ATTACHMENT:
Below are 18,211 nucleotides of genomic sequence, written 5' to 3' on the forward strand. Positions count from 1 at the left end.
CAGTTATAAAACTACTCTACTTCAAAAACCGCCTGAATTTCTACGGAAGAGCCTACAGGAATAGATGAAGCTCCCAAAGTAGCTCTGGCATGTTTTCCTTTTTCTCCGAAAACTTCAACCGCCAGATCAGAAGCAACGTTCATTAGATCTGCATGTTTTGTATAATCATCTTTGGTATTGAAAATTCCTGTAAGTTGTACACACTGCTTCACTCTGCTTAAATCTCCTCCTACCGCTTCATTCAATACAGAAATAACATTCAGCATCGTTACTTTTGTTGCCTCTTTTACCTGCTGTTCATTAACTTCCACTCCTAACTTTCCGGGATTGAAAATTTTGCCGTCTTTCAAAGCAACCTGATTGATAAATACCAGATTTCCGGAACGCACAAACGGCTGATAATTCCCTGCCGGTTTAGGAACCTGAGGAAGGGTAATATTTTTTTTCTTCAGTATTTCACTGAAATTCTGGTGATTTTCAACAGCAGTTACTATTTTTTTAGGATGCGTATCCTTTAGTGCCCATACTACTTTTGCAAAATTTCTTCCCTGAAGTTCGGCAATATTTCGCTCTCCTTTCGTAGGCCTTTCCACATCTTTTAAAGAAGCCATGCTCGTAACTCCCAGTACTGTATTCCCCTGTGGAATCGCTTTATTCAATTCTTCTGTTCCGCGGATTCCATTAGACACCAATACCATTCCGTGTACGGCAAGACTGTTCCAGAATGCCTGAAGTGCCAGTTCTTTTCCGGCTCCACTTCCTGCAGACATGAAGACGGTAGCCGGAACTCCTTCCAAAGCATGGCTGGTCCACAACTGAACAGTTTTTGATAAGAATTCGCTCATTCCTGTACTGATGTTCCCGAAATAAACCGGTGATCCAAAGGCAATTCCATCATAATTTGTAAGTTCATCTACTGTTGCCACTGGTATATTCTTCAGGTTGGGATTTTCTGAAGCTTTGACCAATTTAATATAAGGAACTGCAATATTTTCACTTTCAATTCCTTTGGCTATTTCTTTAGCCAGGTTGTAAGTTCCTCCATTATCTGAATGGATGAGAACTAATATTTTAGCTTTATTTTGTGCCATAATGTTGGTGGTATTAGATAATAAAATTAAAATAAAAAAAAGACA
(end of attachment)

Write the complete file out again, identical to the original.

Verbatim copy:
Below are 18,211 nucleotides of genomic sequence, written 5' to 3' on the forward strand. Positions count from 1 at the left end.
CAGTTATAAAACTACTCTACTTCAAAAACCGCCTGAATTTCTACGGAAGAGCCTACAGGAATAGATGAAGCTCCCAAAGTAGCTCTGGCATGTTTTCCTTTTTCTCCGAAAACTTCAACCGCCAGATCAGAAGCAACGTTCATTAGATCTGCATGTTTTGTATAATCATCTTTGGTATTGAAAATTCCTGTAAGTTGTACACACTGCTTCACTCTGCTTAAATCTCCTCCTACCGCTTCATTCAATACAGAAATAACATTCAGCATCGTTACTTTTGTTGCCTCTTTTACCTGCTGTTCATTAACTTCCACTCCTAACTTTCCGGGATTGAAAATTTTGCCGTCTTTCAAAGCAACCTGATTGATAAATACCAGATTTCCGGAACGCACAAACGGCTGATAATTCCCTGCCGGTTTAGGAACCTGAGGAAGGGTAATATTTTTTTTCTTCAGTATTTCACTGAAATTCTGGTGATTTTCAACAGCAGTTACTATTTTTTTAGGATGCGTATCCTTTAGTGCCCATACTACTTTTGCAAAATTTCTTCCCTGAAGTTCGGCAATATTTCGCTCTCCTTTCGTAGGCCTTTCCACATCTTTTAAAGAAGCCATGCTCGTAACTCCCAGTACTGTATTCCCCTGTGGAATCGCTTTATTCAATTCTTCTGTTCCGCGGATTCCATTAGACACCAATACCATTCCGTGTACGGCAAGACTGTTCCAGAATGCCTGAAGTGCCAGTTCTTTTCCGGCTCCACTTCCTGCAGACATGAAGACGGTAGCCGGAACTCCTTCCAAAGCATGGCTGGTCCACAACTGAACAGTTTTTGATAAGAATTCGCTCATTCCTGTACTGATGTTCCCGAAATAAACCGGTGATCCAAAGGCAATTCCATCATAATTTGTAAGTTCATCTACTGTTGCCACTGGTATATTCTTCAGGTTGGGATTTTCTGAAGCTTTGACCAATTTAATATAAGGAACTGCAATATTTTCACTTTCAATTCCTTTGGCTATTTCTTTAGCCAGGTTGTAAGTTCCTCCATTATCTGAATGGATGAGAACTAATATTTTAGCTTTATTTTGTGCCATAATGTTGGTGGTATTAGATAATAAAATTAAAATAAAAAAAAGACA